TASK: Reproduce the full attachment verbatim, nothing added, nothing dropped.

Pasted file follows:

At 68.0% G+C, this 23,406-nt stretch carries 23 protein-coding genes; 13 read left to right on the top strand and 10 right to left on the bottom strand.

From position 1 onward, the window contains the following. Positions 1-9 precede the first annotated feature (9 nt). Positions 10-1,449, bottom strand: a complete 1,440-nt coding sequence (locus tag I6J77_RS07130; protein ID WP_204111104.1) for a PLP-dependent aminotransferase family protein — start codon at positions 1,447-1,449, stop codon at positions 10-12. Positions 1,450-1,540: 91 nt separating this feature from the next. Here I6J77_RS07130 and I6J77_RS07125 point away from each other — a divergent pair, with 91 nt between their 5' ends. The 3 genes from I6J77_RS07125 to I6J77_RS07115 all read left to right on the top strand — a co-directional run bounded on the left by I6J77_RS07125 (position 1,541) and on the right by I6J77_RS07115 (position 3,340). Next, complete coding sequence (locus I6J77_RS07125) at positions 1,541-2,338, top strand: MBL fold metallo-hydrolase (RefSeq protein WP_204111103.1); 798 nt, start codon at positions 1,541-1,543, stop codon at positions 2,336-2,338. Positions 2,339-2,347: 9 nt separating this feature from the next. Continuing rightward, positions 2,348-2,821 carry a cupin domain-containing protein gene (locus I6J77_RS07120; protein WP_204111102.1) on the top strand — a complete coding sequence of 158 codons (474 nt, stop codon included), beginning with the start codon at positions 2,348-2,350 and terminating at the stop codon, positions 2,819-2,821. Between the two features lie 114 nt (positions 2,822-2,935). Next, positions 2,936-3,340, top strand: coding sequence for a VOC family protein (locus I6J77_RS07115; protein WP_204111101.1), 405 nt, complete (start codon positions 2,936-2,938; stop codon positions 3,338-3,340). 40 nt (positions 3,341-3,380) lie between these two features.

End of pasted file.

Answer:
At 68.0% G+C, this 23,406-nt stretch carries 23 protein-coding genes; 13 read left to right on the top strand and 10 right to left on the bottom strand.

From position 1 onward, the window contains the following. Positions 1-9 precede the first annotated feature (9 nt). Positions 10-1,449, bottom strand: a complete 1,440-nt coding sequence (locus tag I6J77_RS07130; protein ID WP_204111104.1) for a PLP-dependent aminotransferase family protein — start codon at positions 1,447-1,449, stop codon at positions 10-12. Positions 1,450-1,540: 91 nt separating this feature from the next. Here I6J77_RS07130 and I6J77_RS07125 point away from each other — a divergent pair, with 91 nt between their 5' ends. The 3 genes from I6J77_RS07125 to I6J77_RS07115 all read left to right on the top strand — a co-directional run bounded on the left by I6J77_RS07125 (position 1,541) and on the right by I6J77_RS07115 (position 3,340). Next, complete coding sequence (locus I6J77_RS07125) at positions 1,541-2,338, top strand: MBL fold metallo-hydrolase (RefSeq protein WP_204111103.1); 798 nt, start codon at positions 1,541-1,543, stop codon at positions 2,336-2,338. Positions 2,339-2,347: 9 nt separating this feature from the next. Continuing rightward, positions 2,348-2,821 carry a cupin domain-containing protein gene (locus I6J77_RS07120; protein WP_204111102.1) on the top strand — a complete coding sequence of 158 codons (474 nt, stop codon included), beginning with the start codon at positions 2,348-2,350 and terminating at the stop codon, positions 2,819-2,821. Between the two features lie 114 nt (positions 2,822-2,935). Next, positions 2,936-3,340, top strand: coding sequence for a VOC family protein (locus I6J77_RS07115; protein WP_204111101.1), 405 nt, complete (start codon positions 2,936-2,938; stop codon positions 3,338-3,340). 40 nt (positions 3,341-3,380) lie between these two features.